Back then, it didn’t matter so much, and many of those involved in this “hopeless” quest were still active in 1971, when a huge theoretical breakthrough suddenly made the quest credible.

Within a few years, those once poorly-cited theorists were winning Nobel Prizes – and, as last week showed, they still are.

But there was a downside to these triumphs. They have led to the quest to succeed where Einstein failed dominating theoretical physics – and with it, the league tables of citations.

Yet many theorists now suspect the quest is an intellectual bandwagon that’s going round in circles.

Still, academics can hardly be blamed for being eager to jump aboard. After all, the depressing truth is that around 90 per cent of research papers are never cited at all. There is safety – and continued employment and funding – in bandwagons.

This, in turn, makes the focus on getting cited a potential threat to the march of science.

Nor is this a mere theoretical possibility. Take the case of the Swiss theorist Ernst Stueckelberg, the most brilliant scientist you have never heard of.

Born into a minor Swiss aristocratic family in 1905, Baron Ernst Carl Gerlach Stueckelberg studied physics in Basel and Munich before embarking on what should have been a standard academic career at various Swiss universities.

But from his late 20s, Stueckelberg began making a series of extraordinary advances in the field of sub-atomic particle physics.

The first centred on the nature of the so-called strong nuclear force, which binds together atomic nuclei.

Stueckelberg showed that the force could be explained in terms of a “carrier particle” which transmitted forces from place to place.

It was a radical idea, far removed from the vague force-field ideas that had been circulating for years.

Unfortunately, Stueckelberg was talked out of publishing by a colleague – only to see it discovered independently shortly afterwards by another theorist, Hideki Yukawa in Japan – who duly won the 1949 Nobel Prize for physics.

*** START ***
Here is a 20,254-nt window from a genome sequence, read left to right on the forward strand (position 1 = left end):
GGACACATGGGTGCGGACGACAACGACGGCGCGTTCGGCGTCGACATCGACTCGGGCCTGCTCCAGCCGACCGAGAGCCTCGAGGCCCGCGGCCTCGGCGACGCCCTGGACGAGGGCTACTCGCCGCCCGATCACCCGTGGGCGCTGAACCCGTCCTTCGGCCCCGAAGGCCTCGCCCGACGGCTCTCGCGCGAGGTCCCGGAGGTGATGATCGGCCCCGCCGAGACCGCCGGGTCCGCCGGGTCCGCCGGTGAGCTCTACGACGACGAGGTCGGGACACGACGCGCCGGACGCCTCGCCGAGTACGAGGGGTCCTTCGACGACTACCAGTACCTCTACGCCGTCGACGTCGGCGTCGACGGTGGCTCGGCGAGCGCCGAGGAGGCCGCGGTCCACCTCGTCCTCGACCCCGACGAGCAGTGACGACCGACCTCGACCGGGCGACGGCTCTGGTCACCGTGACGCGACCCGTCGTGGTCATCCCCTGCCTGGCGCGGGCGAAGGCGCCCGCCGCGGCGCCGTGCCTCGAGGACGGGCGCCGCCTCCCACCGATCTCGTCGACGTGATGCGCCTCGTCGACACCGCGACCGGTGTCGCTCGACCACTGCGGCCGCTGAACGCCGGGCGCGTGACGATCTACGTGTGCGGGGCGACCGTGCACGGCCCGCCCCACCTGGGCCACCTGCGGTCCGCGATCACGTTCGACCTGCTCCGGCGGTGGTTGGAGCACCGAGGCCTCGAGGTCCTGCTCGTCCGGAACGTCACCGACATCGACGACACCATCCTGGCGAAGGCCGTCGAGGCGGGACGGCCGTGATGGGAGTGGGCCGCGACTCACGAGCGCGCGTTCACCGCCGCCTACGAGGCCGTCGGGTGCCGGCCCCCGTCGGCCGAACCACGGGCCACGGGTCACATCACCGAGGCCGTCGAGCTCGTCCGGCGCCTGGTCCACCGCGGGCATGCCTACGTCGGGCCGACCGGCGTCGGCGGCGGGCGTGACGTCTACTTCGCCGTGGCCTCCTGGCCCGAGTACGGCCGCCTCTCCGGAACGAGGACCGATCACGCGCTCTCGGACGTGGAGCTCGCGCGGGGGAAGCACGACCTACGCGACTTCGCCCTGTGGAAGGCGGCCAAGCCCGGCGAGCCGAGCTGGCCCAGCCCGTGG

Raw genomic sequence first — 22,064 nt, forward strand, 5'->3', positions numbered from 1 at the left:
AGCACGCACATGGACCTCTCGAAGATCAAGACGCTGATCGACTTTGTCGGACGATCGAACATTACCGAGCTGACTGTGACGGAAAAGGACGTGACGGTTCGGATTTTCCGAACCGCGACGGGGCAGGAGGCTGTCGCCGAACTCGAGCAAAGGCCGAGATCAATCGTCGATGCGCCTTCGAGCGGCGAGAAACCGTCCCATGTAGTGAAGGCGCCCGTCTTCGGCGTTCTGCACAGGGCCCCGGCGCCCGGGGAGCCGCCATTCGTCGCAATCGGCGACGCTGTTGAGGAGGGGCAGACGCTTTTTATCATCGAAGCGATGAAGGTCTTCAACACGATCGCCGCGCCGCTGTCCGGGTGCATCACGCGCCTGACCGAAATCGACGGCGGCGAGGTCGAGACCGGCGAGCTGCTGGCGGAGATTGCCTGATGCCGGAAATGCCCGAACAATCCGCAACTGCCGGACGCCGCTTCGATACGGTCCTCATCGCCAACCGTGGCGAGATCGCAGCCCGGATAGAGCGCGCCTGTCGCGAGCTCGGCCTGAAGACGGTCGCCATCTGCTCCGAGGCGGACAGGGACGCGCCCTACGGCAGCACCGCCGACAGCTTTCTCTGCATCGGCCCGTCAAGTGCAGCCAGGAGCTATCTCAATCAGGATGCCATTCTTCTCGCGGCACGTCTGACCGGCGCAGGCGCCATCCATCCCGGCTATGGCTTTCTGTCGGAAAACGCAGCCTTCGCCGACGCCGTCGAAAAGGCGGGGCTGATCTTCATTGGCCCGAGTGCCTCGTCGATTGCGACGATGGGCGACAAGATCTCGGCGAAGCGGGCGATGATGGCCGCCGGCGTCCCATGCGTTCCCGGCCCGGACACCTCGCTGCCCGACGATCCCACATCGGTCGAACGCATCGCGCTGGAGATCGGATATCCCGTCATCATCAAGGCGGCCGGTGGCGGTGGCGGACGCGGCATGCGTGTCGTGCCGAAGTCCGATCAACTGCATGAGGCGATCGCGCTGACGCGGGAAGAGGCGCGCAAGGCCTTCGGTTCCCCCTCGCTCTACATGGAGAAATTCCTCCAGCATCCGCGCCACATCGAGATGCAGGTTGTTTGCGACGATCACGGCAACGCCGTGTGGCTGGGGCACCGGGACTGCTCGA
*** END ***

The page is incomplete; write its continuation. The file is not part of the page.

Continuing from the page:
Stueckelberg was no one-trick pony, however. Around the same time, he set about tackling fearsome problems that plagued the theory of how electrons interact with light.

He succeeded in solving the problems, only to make a catastrophic professional blunder: he wrote up his work using a strange notation, and published in French in an obscure Swiss journal.

Once again, his work was ignored, and he had to endure seeing others solve the same problem and win another clutch of Nobel Prizes.

Undaunted, Stueckelberg made yet another seminal advance in the 1950s by discovering the so-called renormalisation group, a set of mathematical tricks that has since proved useful throughout theoretical physics.

But once again, he refused to play the academic game, published in an obscure journal – and again watched others pick up Nobel Prizes for the same idea.

Stueckelberg himself seemed quite unconcerned by all this. Just before his death in 1984, he told two science historians that he knew he was his own worst enemy when playing the game of science.

Today, winning that game is in danger of becoming more important to some scientists than science itself.

O Robert Matthews is visiting reader in science at Aston University, Birmingham, England